Quantitative proteome of acquired enamel pellicle of healthy versus periodontal disease patients
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Oral health is one of the important areas of the whole human body anatomy. So many disease symptoms can reveal their development at one level or another in the oral cavity. There have been many studies carried out in this area. Scientists try to improve the Oral Health and prevent disease onset. Periodontal diseases and the Caries are the most common problem related to oral health. These problems can be directly or indirectly related to acquired enamel pellicle (AEP). This is because AEP is formed on the enamel surface and can influence occurrence of both periodontal disease as well as caries. In this study our aim was to investigate in detail AEP composition differences between the health individuals and periodontal disease patients. Periodontal diseases are a bacterial infection associated with a chronic inflammatory response which effects tooth supporting structures. They are result of gingival inflammation, alveolar bone loss, tooth mobility and in the severe cases tooth loss. In addition they change the serum related components in the oral cavity via GCF (Gingival Cervical Fluid) and new components from the inflammatory reaction and bone resorption. These changes can be used to monitor the onset, severity, and progression of the disorder. Therefore the determination of salivary biomarkers has been an essential role of monitoring general health and for the early diagnosis of diseases. In order to identify these of oral fluids and protein components such as AEP, GCF and saliva to compare the differences between oral health and disease by using special laboratory techniques. The present study coupled mass spectrometry (MS) with amine-specific Tag for Relative and Absolute Quantitation (mTRAQ) methods for the identification and relative quantification of AEP proteins of patients with moderate to severe periodontal disease and compared the results with samples from the healthy group. This permitted a large scale proteomic screening approaches for proteins that have the potential as diagnostic biomarkers for periodontal disease. 144 distinct AEP proteins were identified and quantified in this study, of which 43 were significantly elevated in samples from patients with periodontal disease.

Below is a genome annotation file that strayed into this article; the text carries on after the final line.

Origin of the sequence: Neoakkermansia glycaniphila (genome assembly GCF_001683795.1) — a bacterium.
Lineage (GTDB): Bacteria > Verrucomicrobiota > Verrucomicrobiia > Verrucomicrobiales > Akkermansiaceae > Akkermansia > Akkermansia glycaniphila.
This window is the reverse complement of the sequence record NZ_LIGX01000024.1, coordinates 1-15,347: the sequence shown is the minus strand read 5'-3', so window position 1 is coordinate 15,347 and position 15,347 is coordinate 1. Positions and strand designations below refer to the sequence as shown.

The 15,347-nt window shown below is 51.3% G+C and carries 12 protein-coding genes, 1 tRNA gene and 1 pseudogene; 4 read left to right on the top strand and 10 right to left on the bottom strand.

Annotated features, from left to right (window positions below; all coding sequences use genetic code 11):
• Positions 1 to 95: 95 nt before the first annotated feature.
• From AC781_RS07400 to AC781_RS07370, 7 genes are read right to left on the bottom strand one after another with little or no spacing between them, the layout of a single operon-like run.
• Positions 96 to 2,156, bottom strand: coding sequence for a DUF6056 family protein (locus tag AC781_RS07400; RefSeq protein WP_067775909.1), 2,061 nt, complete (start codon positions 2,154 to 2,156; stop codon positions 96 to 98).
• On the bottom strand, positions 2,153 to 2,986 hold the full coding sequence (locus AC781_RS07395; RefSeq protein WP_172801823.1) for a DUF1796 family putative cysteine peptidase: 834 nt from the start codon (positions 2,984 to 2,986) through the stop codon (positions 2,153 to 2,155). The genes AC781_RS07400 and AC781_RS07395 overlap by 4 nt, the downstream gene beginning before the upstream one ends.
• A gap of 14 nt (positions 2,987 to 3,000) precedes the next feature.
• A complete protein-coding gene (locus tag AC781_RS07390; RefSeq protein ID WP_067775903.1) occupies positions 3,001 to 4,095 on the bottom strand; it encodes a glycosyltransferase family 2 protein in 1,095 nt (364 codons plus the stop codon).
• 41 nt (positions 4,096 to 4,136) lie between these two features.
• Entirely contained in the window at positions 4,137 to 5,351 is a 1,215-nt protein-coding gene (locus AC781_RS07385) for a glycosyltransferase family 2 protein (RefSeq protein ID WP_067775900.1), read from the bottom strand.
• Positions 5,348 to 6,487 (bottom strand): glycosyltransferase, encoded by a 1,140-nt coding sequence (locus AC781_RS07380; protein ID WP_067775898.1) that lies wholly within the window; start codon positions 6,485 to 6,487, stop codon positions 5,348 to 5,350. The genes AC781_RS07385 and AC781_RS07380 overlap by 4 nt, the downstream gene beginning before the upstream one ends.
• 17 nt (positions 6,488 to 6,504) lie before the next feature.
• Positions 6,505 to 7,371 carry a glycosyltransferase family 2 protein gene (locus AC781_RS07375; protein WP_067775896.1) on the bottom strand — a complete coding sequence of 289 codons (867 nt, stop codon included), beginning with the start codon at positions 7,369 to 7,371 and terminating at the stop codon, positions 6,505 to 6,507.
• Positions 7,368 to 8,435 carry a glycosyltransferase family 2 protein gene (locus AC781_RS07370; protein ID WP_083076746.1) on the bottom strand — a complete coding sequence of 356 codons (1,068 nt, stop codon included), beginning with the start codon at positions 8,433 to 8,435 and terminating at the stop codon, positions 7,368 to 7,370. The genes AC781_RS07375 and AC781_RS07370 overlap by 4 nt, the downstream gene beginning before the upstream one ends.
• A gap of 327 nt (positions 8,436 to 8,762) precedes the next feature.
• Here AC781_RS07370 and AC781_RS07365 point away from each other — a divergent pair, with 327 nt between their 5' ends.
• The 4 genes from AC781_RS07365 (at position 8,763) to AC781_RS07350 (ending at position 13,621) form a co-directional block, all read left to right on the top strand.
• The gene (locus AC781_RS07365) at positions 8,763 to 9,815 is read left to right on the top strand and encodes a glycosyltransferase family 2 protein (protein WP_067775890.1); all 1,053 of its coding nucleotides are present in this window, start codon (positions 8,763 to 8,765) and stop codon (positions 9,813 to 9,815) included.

PLEASE NOTE: This work is protected by copyright. Downloading is restricted to the BU community: please click Download and log in with a valid BU account to access. If you are the author of this work and would like to make it publicly available, please contact email@example.com.Thesis (MSD) --Boston University, Goldman School of Dental Medicine, 2012 (Department of Periodontology and Oral Biology).Includes bibliographic references: leaves 108-117.
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